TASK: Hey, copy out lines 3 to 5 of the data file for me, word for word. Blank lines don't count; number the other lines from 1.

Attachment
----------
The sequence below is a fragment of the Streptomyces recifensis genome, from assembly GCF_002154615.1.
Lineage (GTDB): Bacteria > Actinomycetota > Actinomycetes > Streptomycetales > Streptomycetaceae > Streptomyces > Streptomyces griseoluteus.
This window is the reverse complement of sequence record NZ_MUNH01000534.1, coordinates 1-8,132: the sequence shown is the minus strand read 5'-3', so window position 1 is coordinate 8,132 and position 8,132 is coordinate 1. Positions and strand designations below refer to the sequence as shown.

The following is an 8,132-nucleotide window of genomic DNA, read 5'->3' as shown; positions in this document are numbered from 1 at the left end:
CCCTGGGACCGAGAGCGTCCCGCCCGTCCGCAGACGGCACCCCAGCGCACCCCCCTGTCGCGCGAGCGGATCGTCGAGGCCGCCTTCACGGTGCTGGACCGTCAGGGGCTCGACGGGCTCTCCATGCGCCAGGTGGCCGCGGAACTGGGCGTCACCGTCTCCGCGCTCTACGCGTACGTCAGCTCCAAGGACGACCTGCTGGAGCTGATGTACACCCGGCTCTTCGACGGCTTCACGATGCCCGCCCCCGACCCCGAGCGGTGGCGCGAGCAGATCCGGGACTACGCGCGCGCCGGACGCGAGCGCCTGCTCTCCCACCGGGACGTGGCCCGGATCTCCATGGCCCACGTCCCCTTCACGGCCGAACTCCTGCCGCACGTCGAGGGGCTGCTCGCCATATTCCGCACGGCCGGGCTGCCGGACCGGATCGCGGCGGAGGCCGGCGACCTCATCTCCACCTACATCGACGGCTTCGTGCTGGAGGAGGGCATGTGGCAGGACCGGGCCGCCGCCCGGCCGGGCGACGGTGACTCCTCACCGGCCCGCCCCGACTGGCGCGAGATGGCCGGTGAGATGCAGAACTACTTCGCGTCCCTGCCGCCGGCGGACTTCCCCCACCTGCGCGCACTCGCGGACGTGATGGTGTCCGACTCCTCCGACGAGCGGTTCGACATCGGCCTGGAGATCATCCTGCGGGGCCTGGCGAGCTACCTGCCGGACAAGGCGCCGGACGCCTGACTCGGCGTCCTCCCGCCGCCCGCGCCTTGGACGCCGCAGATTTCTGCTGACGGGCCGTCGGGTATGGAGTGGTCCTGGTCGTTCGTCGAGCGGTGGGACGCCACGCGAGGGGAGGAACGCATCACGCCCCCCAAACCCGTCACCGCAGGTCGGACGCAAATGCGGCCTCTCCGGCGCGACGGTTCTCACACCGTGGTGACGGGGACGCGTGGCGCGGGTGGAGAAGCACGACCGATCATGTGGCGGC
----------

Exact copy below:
This window is the reverse complement of sequence record NZ_MUNH01000534.1, coordinates 1-8,132: the sequence shown is the minus strand read 5'-3', so window position 1 is coordinate 8,132 and position 8,132 is coordinate 1. Positions and strand designations below refer to the sequence as shown.

The following is an 8,132-nucleotide window of genomic DNA, read 5'->3' as shown; positions in this document are numbered from 1 at the left end:
CCCTGGGACCGAGAGCGTCCCGCCCGTCCGCAGACGGCACCCCAGCGCACCCCCCTGTCGCGCGAGCGGATCGTCGAGGCCGCCTTCACGGTGCTGGACCGTCAGGGGCTCGACGGGCTCTCCATGCGCCAGGTGGCCGCGGAACTGGGCGTCACCGTCTCCGCGCTCTACGCGTACGTCAGCTCCAAGGACGACCTGCTGGAGCTGATGTACACCCGGCTCTTCGACGGCTTCACGATGCCCGCCCCCGACCCCGAGCGGTGGCGCGAGCAGATCCGGGACTACGCGCGCGCCGGACGCGAGCGCCTGCTCTCCCACCGGGACGTGGCCCGGATCTCCATGGCCCACGTCCCCTTCACGGCCGAACTCCTGCCGCACGTCGAGGGGCTGCTCGCCATATTCCGCACGGCCGGGCTGCCGGACCGGATCGCGGCGGAGGCCGGCGACCTCATCTCCACCTACATCGACGGCTTCGTGCTGGAGGAGGGCATGTGGCAGGACCGGGCCGCCGCCCGGCCGGGCGACGGTGACTCCTCACCGGCCCGCCCCGACTGGCGCGAGATGGCCGGTGAGATGCAGAACTACTTCGCGTCCCTGCCGCCGGCGGACTTCCCCCACCTGCGCGCACTCGCGGACGTGATGGTGTCCGACTCCTCCGACGAGCGGTTCGACATCGGCCTGGAGATCATCCTGCGGGGCCTGGCGAGCTACCTGCCGGACAAGGCGCCGGACGCCTGACTCGGCGTCCTCCCGCCGCCCGCGCCTTGGACGCCGCAGATTTCTGCTGACGGGCCGTCGGGTATGGAGTGGTCCTGGTCGTTCGTCGAGCGGTGGGACGCCACGCGAGGGGAGGAACGCATCACGCCCCCCAAACCCGTCACCGCAGGTCGGACGCAAATGCGGCCTCTCCGGCGCGACGGTTCTCACACCGTGGTGACGGGGACGCGTGGCGCGGGTGGAGAAGCACGACCGATCATGTGGCGGC